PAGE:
(Never mind that I can leave my pick with someone, it's the principle of the matter!)
(Stating the obvious, but all characters are exactly like their mainline Marvel counterparts, unless otherwise noted, and there are definitely a few significant changes. Also, in this draft, we've established that SHIELD as an organization doesn't exist. Instead, they're an NYPD operation headed up by Captain Gwen Stacey that's in charge of dealing with/investigating the so-called Hellgate in NYC.)
So Hearthstone did an interesting thing for their "Tavern Brawl" format (where they basically make up a variant play mode for a week): they borrowed the "Challengestone" format that a Hearthstone streamer developed for a tournament some time back. You're only allowed to put spells with an even-numbered mana cost in your deck, and you're only allowed to put minions with an odd-numbered attack value in your deck.
The interesting thing is how the minion restriction really changes up the board game. Since minions can only deal damage in odd-numbered increments, even-numbered amounts of health on a minion means that you can't get rid of it by using just one minion; you need something else on top. And that got me thinking about number spreads in games.
In default Hearthstone, the number spread for damage and health values is far more varied. This means that it's a lot harder to figure out rules of thumb for whether a given stat line is good or bad, and a ton of it centers on any dominant always-played minions that are in the meta. For example, Piloted Shredder, which has 4 attack. Because Piloted Shredder has 4 attack, any 4-health minions will trade unfavorably with it, usually.
That uneven-ness in the numbers area is something important to keep in mind in any game you're designing that uses numbers. Are numbers uniformly distributed? Are there reasons that some numbers are better than others? What would happen if you placed restrictions on the numbers, such as "values can only be odd/even" or "values must correspond to elements in the Fibonacci Series"? What if different types of cards have different interacting stat distributions? (For instance, in a combat game, what if units only had odd-numbered health and even-numbered attack, but special abilities had damage corresponding to Fibonacci Series numbers--1 damage, 2 damage, 3 damage, 5 damage, 8 damage?)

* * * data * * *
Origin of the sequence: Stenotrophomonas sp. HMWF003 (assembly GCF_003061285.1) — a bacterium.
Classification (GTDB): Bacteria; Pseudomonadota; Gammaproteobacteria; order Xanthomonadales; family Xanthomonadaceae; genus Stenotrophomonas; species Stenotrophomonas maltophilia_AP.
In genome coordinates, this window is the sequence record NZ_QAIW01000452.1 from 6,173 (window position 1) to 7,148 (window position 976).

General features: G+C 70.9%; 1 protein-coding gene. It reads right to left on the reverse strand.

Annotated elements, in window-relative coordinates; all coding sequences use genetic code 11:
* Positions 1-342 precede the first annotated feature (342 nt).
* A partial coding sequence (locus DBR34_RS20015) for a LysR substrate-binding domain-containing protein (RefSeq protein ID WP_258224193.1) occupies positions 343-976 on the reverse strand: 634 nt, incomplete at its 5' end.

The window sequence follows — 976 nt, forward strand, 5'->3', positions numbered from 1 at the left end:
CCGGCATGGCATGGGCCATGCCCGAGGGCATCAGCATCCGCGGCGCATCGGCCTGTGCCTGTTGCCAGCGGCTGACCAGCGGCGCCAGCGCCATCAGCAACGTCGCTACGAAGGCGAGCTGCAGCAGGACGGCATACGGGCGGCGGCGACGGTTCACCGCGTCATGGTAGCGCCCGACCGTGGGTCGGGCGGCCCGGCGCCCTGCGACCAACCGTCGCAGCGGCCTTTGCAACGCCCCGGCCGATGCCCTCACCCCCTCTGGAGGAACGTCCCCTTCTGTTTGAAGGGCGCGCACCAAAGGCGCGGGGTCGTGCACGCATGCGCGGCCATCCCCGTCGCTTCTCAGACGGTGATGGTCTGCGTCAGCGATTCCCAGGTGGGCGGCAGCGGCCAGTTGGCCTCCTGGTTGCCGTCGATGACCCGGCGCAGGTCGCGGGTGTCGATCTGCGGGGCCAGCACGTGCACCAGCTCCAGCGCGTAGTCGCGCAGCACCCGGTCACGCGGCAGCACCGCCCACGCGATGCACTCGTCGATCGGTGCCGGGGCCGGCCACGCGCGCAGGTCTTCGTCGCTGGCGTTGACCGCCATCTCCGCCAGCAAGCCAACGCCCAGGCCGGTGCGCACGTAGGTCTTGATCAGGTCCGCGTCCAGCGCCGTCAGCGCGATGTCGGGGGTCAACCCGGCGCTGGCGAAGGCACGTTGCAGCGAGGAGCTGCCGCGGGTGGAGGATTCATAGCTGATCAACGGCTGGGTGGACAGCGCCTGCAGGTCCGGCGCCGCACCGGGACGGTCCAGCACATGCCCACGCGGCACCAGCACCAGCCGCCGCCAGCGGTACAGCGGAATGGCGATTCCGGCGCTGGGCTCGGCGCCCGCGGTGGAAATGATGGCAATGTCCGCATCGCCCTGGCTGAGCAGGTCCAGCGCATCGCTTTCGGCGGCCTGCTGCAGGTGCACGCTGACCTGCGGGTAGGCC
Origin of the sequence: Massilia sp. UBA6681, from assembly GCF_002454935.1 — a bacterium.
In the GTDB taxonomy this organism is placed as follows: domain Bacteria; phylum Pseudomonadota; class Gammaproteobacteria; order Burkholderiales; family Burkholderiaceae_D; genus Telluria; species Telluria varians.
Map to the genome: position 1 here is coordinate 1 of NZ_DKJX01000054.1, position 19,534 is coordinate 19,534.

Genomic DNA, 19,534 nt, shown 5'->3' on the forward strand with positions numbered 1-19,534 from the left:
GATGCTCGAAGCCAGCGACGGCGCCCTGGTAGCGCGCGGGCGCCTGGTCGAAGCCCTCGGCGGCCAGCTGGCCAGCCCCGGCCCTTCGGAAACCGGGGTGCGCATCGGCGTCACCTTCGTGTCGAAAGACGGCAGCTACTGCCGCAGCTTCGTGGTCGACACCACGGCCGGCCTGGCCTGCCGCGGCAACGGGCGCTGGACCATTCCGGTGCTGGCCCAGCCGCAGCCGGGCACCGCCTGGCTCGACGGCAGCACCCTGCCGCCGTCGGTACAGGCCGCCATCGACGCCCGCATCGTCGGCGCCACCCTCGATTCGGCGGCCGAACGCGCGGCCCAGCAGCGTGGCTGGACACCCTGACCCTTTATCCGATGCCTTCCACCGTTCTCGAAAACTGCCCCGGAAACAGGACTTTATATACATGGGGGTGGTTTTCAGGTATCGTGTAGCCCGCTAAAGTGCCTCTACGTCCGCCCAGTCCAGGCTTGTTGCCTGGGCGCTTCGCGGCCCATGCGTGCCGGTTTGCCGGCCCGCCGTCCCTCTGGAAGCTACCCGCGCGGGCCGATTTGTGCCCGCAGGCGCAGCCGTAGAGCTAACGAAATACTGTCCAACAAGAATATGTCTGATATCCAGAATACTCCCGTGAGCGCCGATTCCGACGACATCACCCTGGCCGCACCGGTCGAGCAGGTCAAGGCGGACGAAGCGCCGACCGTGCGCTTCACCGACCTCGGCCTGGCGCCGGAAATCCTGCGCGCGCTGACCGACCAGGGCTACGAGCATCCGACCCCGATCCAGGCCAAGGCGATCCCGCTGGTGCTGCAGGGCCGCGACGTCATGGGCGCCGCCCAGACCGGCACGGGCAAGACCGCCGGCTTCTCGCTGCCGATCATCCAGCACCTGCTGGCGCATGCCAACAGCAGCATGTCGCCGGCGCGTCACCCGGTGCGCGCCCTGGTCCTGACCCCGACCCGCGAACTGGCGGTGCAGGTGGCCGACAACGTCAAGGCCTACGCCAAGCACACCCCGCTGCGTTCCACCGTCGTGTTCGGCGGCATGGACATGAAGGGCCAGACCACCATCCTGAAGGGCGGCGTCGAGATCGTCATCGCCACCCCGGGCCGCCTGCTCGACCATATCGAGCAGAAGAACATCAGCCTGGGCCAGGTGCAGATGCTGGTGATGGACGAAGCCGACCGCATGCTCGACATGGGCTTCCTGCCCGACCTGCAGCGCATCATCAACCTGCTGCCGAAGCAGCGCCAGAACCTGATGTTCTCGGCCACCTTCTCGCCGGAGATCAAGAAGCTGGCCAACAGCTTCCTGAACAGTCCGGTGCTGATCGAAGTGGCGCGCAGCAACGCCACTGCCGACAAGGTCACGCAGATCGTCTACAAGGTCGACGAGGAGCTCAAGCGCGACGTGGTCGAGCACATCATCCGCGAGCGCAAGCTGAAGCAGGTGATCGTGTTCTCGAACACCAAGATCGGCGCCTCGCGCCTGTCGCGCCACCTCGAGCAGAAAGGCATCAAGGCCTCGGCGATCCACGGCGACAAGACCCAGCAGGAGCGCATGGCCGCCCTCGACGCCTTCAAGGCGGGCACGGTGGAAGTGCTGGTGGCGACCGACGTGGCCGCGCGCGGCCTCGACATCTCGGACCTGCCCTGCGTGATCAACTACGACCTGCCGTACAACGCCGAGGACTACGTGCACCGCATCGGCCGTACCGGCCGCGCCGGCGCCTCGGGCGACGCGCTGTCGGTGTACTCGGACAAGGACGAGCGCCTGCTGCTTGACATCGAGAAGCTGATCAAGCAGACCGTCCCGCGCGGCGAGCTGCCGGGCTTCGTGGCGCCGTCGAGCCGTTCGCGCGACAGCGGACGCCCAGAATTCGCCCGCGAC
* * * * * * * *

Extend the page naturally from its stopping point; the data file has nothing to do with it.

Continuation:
It starts to move game stats out of the realm of "bigger is better" and into the realm of "what is Value X capable of doing?", which I feel is always a good place to aim for. Instead of just doing number-crunching, you have to look at how the pieces of the game interact.
(For example, only two character classes wind up with access to reliable board-wipe spells, because all the other board-wipe spells in the game have an odd-numbered mana cost.)
There's something really interesting that Codex does, and a very particular reason why I'm keen on it, and that's the "teching" system, or what seasoned gamers might know as the deckbuilding mechanic from Dominion et al.
Deckbuilding-as-you-play is nothing new; Dominion came up with it, and there's been plenty of games which followed in its footsteps. Obviously, it's inspired by how CCGs work (customizing your deck by picking cards from a pool), but it solves a few problems that appear in CCGs.
The most obvious problem it solves is dead cards. In traditional CCGs, you have to put all of the cards you want into your deck ahead of time, then you draw from your deck and get a random selection of those cards. So what happens if you draw cards that you can't use until the late-game? Well, you're in a bad spot, and a lucky opponent who drew cards they can use immediately will probably steamroller you. To patch this, CCGs generally use a "mulligan" rule that lets you redraw your opening hand, but it's a patch. Deckbuilding games fix this by removing the problem entirely. Since you add cards to your deck as you play, there's no dead card problem because the late-game cards aren't even in your deck during the early game!
Another big problem that CCGs can run into is the problem of being locked into your deck. Putting a deck together somewhat locks you into a particular set of strategies, which means that if you're matched against someone who's picked strategies which work very well against yours, it's an uphill battle, maybe insurmountable. Magic introduced the "sideboard" mechanic (where you swap cards into your deck from a predetermined pool) to patch this, but deckbuilders get around this by letting you adapt your deck as you play--the cards you add to your deck can be adapted to your opponent.
So what does Codex do? It slides deckbuilding into a traditional CCG framework. Instead of buying cards and then adding them to your deck, you can actually add any card you want to your discard pile; you pay when you play the card. In addition, it restricts the card pool that you can draw from, instead of all players using the same card pool (like in Dominion). So instead of building a deck ahead of time, you have to choose which three "specializations" in the game that you'll be able to deckbuild from, and that limits your options but still lets you adapt.
It's really a clever use of the mechanism, and I think it's cool that the design takes a mechanic that was inspired by CCGs, and then retro-applies it back into a CCG-style game.
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